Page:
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Women Leadership in Marine Technology and Science: Women Retention in STEM

July 12 @ 3:00 pm - 4:00 pm

This series supports MTS’ goal of advancing efforts to highlight, support, and empower women in the marine technology and research fields. Female undergraduates now outnumber males at American colleges and universities. In 2020, women made up 45 percent of STEM majors, an increase of 10 percent over the previous decade. However, the STEM workforce remains challenging for many women. In 2019 the US Census Bureau data revealed the that only 27 percent of STEM workers were women. This indicates a STEM workplace culture problem.

Join MTS for a discussion on retaining women in the STEM workforce.


Maria de los Angeles Dominguez Cuenca
Angeles Domínguez is Associate Dean of Development of the Faculty of the School of Medicine and Health Sciences and professor and researcher at the School of Humanities and Education of the Tecnológico de Monterrey. She obtained a degree in Industrial Physical Engineering from the Tecnológico de Monterrey and a PhD in Mathematics Education from Syracuse University. Ángeles serves as a group leader in projects on gender studies in STEM, mathematical and interdisciplinary modeling, and health learning communities. Because of her interest in women’s participation in science, she has been a mentor in the Global STEM Alliance’s 1000Girls-1000Futures program. Dr. Domínguez participates in various international projects, the most recent being the project “Building the future of Latin America: Engaging women into STEM” with a fund from the European Union ERASMUS+ in which 15 universities from 10 countries participate (5 European universities and 10 Latin American).

Esmeralda Campos Munoz
Esmeralda Campos is a postdoctoral researcher for the Center for Science Education Research, University of Vienna. She graduated with a degree in Industrial Physics Engineering from the Tecnológico de Monterrey. She obtained her Master’s degree in Education with an emphasis in Science Education from the Virtual University of the Tecnológico de Monterrey. She studied for a PhD in Educational Innovation from the Tecnológico de Monterrey. She actively participates in the Physics Education Research and Innovation Group and in the “STEM Education” line of the Research and Strategic Focus Group on Educational Innovation. She focuses her research on college students’ conceptual understanding of abstract topics from introductory physics courses, especially from the Electricity and Magnetism course.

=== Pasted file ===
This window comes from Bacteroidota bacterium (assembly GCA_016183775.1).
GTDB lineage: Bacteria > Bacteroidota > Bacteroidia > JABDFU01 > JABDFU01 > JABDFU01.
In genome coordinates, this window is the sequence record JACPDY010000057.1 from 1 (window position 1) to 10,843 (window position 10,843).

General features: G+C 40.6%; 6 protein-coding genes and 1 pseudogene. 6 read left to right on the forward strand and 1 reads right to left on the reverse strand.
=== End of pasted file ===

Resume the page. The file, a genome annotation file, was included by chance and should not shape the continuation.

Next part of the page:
Vandana Singh
Vandana Singh is a Professor in the iSchool, the School of Information Sciences (SIS) at the University of Tennessee Knoxville. She is serving as the inaugural Director of Diversity, Equity, and Inclusion at the College of Communication and Information. Vendana graduated with a PhD in Information Science from the iSchool at the University of Illinois at Urbana-Champaign, in 2008. Her dissertation research was on Online Communities to Support the Users of Open-Source Software. She holds two masters degrees, one in Computer Science from University of Chicago, Illinois, USA and the other one in Knowledge Management Systems from Wageningen University, the Netherlands. Her undergraduate degree is from G.B. Pant University, in the foothills of Himalayas in India. Her current research interests are in Gender and IT, Open-Source Software, Technology for Library Professionals, Women in STEM, Rural Libraries, Social Justice, Online Learning/Communities and, Computer Supported Cooperative Work.

Roberta Rincon
As the Society of Women Engineers (SWE) Associate Director of Research, Roberta oversees the organization’s research activities on gender equity issues affecting girls and women in engineering, from school to career. Before joining SWE, Roberta was a Senior Research and Policy Analyst at The University of Texas System. She has over 20 years of experience in education research and policy analysis. In her current role, she shares SWE’s research on gender equity in engineering and technology with academic, industry, and policy researchers and practitioners to inform their STEM diversity efforts. Roberta holds a B.S. in Civil Engineering from The University of Texas at Austin, an MBA and an M.S. in Information Management from Arizona State University, and a Ph.D. in Educational Policy and Planning from UT Austin.


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